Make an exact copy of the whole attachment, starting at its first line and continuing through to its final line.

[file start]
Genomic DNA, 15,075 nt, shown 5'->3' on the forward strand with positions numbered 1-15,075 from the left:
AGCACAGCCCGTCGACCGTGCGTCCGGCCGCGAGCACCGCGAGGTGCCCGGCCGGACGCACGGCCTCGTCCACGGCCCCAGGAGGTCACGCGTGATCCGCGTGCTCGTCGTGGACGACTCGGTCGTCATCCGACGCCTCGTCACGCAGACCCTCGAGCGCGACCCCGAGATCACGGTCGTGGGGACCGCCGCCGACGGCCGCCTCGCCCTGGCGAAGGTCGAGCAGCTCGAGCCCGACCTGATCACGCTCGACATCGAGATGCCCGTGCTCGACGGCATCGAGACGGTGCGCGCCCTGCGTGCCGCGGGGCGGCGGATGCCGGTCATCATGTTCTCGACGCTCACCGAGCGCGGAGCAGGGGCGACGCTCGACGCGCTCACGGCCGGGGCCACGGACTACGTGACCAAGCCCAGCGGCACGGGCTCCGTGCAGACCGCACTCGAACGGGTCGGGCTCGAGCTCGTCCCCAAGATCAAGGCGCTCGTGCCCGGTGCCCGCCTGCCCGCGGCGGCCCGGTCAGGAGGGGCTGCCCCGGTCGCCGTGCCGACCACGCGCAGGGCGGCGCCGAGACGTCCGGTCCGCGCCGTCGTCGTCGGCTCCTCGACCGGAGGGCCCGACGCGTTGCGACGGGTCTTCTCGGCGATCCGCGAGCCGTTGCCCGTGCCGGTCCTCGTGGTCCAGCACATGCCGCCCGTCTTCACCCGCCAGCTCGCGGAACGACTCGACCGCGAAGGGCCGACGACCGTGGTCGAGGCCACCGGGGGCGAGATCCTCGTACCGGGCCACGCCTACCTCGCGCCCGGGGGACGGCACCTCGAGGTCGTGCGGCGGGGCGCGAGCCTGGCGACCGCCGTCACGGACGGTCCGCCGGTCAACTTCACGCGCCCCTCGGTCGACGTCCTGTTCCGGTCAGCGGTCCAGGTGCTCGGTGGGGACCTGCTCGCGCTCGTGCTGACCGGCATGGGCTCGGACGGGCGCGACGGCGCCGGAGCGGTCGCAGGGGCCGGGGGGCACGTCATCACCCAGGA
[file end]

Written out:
Genomic DNA, 15,075 nt, shown 5'->3' on the forward strand with positions numbered 1-15,075 from the left:
AGCACAGCCCGTCGACCGTGCGTCCGGCCGCGAGCACCGCGAGGTGCCCGGCCGGACGCACGGCCTCGTCCACGGCCCCAGGAGGTCACGCGTGATCCGCGTGCTCGTCGTGGACGACTCGGTCGTCATCCGACGCCTCGTCACGCAGACCCTCGAGCGCGACCCCGAGATCACGGTCGTGGGGACCGCCGCCGACGGCCGCCTCGCCCTGGCGAAGGTCGAGCAGCTCGAGCCCGACCTGATCACGCTCGACATCGAGATGCCCGTGCTCGACGGCATCGAGACGGTGCGCGCCCTGCGTGCCGCGGGGCGGCGGATGCCGGTCATCATGTTCTCGACGCTCACCGAGCGCGGAGCAGGGGCGACGCTCGACGCGCTCACGGCCGGGGCCACGGACTACGTGACCAAGCCCAGCGGCACGGGCTCCGTGCAGACCGCACTCGAACGGGTCGGGCTCGAGCTCGTCCCCAAGATCAAGGCGCTCGTGCCCGGTGCCCGCCTGCCCGCGGCGGCCCGGTCAGGAGGGGCTGCCCCGGTCGCCGTGCCGACCACGCGCAGGGCGGCGCCGAGACGTCCGGTCCGCGCCGTCGTCGTCGGCTCCTCGACCGGAGGGCCCGACGCGTTGCGACGGGTCTTCTCGGCGATCCGCGAGCCGTTGCCCGTGCCGGTCCTCGTGGTCCAGCACATGCCGCCCGTCTTCACCCGCCAGCTCGCGGAACGACTCGACCGCGAAGGGCCGACGACCGTGGTCGAGGCCACCGGGGGCGAGATCCTCGTACCGGGCCACGCCTACCTCGCGCCCGGGGGACGGCACCTCGAGGTCGTGCGGCGGGGCGCGAGCCTGGCGACCGCCGTCACGGACGGTCCGCCGGTCAACTTCACGCGCCCCTCGGTCGACGTCCTGTTCCGGTCAGCGGTCCAGGTGCTCGGTGGGGACCTGCTCGCGCTCGTGCTGACCGGCATGGGCTCGGACGGGCGCGACGGCGCCGGAGCGGTCGCAGGGGCCGGGGGGCACGTCATCACCCAGGA